|Chair of the Pennsylvania Democratic Party|
June 3, 1995 – December 31, 1997
|Preceded by||Linda Rhodes|
|Succeeded by||Tina Tartaglione|
|27th Lieutenant Governor of Pennsylvania|
January 20, 1987 – January 17, 1995
Acting Governor: June 14, 1993 - December 13, 1993
|Preceded by||William Scranton|
|Succeeded by||Mark Schweiker|
|Member of the Pennsylvania Senate|
from the 35th district
January 6, 1981 – January 20, 1987
|Preceded by||Lou Coppersmith|
|Succeeded by||William Stewart|
Mark Stephen Singel
September 12, 1953
Johnstown, Pennsylvania, U.S.
|Alma mater||Pennsylvania State University, University Park|
Mark Stephen Singel (born September 12, 1953) is an American politician who served as the 27th lieutenant governor of Pennsylvania from 1987 to 1995, alongside Governor Bob Casey. Singel served as the state's acting governor from June 14, 1993 to December 13, 1993, during Casey's lengthy battle with amyloidosis and subsequent multiple organ transplant.
Singel was elected to the Pennsylvania State Senate in 1980. After winning reelection in 1984, he sought and won the Democratic nomination for Lieutenant Governor in 1986. As Casey's running mate, the Democratic ticket won a narrow victory over the Republican ticket of incumbent Lieutenant Governor William Scranton III and State Senator Mike Fisher. Casey and Singel won re-election in 1990.
During his second term, Governor Casey was diagnosed with Appalachian familial amyloidosis, a rare and usually fatal liver disorder. Casey required a risky experimental multiple organ transplant. During his lengthy recovery, Singel served as Pennsylvania's acting governor.
1994 gubernatorial campaign
Singel won the Democratic gubernatorial nomination in 1994 and faced Republican U.S. Congressman Tom Ridge in the general election. Singel lost the general election to Ridge. Some people in the party blamed Casey for Singel's loss, noting that Casey, who was anti-abortion, gave only lackluster support to the pro-choice Singel. Casey declined to either campaign or raise money for Singel's candidacy – an incident that reportedly caused a deep rift between the two men.
Singel's loss was also attributed to the influence of the Reginald McFadden case. McFadden had been sentenced to life in prison in 1970 for a robbery/homicide. In 1992, the Pennsylvania Board of Pardons voted to release him. At the time, Singel, as Lt. Governor, served on the board and had voted in favor of McFadden's release. The vote of the entire board was 4 - 1 in favor of release. In 1994 (during the gubernatorial race), McFadden was released from prison (after Gov. Casey signed the commutation papers) and subsequently murdered two people and kidnapped and raped a third within 90 days of being released. When news of the murders broke, Singel's opponent, Tom Ridge, turned Singel's vote to release McFadden into a campaign issue. This issue, which was compared to the case of Willie Horton, was cited as another reason why Singel lost the campaign. The story of Reginald McFadden's crime spree was later the focus of an episode of This American Life.
After Singel's unsuccessful gubernatorial bid, he remained active in Democratic politics. He served as chairman of the Pennsylvania Democratic Party from June 3, 1995 to December 31, 1997 and was a Presidential Elector in 1996. He briefly considered running against Senator Rick Santorum in 2000, but withdrew his name from consideration and backed eventual nominee, Pittsburgh-area Congressman Ron Klink.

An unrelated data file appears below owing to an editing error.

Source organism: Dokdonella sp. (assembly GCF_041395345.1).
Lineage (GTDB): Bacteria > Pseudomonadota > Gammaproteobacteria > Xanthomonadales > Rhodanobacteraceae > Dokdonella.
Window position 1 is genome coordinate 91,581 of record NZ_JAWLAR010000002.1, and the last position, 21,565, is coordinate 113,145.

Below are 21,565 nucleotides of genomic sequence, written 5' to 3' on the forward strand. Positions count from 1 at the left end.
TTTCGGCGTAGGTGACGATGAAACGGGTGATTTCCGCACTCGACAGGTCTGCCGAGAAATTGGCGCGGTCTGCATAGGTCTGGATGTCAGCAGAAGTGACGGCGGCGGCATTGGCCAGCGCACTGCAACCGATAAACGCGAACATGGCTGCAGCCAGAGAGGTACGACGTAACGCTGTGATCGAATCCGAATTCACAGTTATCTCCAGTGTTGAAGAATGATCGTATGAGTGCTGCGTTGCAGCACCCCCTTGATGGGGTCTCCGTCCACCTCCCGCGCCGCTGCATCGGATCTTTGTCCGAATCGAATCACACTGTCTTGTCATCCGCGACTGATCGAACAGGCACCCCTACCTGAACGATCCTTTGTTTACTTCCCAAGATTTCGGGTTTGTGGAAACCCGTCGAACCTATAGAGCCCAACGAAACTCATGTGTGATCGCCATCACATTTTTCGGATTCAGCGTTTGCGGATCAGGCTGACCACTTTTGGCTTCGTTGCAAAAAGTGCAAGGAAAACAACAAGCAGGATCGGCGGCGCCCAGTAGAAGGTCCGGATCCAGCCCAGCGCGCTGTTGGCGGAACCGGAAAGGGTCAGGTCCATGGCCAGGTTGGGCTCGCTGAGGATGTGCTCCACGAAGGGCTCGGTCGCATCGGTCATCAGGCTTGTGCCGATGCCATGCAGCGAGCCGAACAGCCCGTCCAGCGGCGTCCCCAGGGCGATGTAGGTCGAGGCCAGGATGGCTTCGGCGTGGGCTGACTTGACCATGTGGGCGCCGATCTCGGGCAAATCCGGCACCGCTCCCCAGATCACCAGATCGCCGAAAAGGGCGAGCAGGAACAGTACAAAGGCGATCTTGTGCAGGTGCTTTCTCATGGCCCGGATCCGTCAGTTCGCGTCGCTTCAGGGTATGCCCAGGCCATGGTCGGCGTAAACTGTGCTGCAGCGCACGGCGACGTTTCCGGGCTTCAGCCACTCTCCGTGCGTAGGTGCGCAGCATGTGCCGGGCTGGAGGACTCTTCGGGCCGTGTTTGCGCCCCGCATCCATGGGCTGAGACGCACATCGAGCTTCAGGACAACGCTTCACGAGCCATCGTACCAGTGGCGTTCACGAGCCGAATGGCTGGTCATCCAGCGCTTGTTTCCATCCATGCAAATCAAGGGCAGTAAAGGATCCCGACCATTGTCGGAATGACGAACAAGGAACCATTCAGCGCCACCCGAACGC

In 2000, Singel joined the Philadelphia-based law firm Duane Morris as lobbyist and director of its Johnstown, Pennsylvania, branch office. Singel started his own firm, The Winter Group, in 2005 and continues to practice government affairs today in downtown Harrisburg.
The Pennsylvania Report named him to the 2003 "The Pennsylvania Report Power 75" list of influential figures in Pennsylvania politics, describing him as a Harrisburg lobbyist and "Rendell Confidante" and noting that he had been a prominent surrogate for Rendell during the 2002 gubernatorial election and "had a big hand in filling positions with the new [Rendell] administration." He also occasionally teaches classes at the local Penn State Harrisburg campus. He was named to the PoliticsPA list of "Sy Snyder's Power 50" list of influential individuals in Pennsylvania politics in 2003.
On February 19, 2010, Singel announced his intention to run in the special election to fill the seat of the late Democrat John Murtha, provided Murtha's widow decided not to run. He ended his bid for Congress ten days later, citing the need for the party to unite behind one candidate.
- Cox, Harold (2004). "Pennsylvania Senate - 1987-1988" (PDF). Wilkes University Election Statistics Project. Wilkes University.
- To More Inmates, Life Term Means Dying Behind Bars by Adam Liptak, New York Times, October 2, 2005. (retrieved on December 10, 2008.)
- "Singel says goal is to rebuild party". The Reading Eagle. June 5, 1995. Retrieved January 18, 2010.
- Jackson, Peter (January 2, 1998). "Singel resigns as state Dem leader". The Observer-Reporter. Retrieved January 18, 2010.
- "The PA Report "Power 75" List" (PDF). Pennsylvania Report. Capital Growth, Inc. January 31, 2003. Archived from the original (PDF) on September 20, 2006.
- "Power 50". PoliticsPA. The Publius Group. 2003. Archived from the original on 2004-04-17.
- Kraushaar, Josh (February 25, 2010). "Mark Singel drops out of race to replace Murtha". Politico. Retrieved February 26, 2010.
|Pennsylvania State Senate|
| Member of the Pennsylvania Senate
from the 35th district
|Party political offices|
| Democratic nominee for Lieutenant Governor of Pennsylvania
| Democratic nominee for Governor of Pennsylvania
| Chairperson of the Pennsylvania Democratic Party
| Lieutenant Governor of Pennsylvania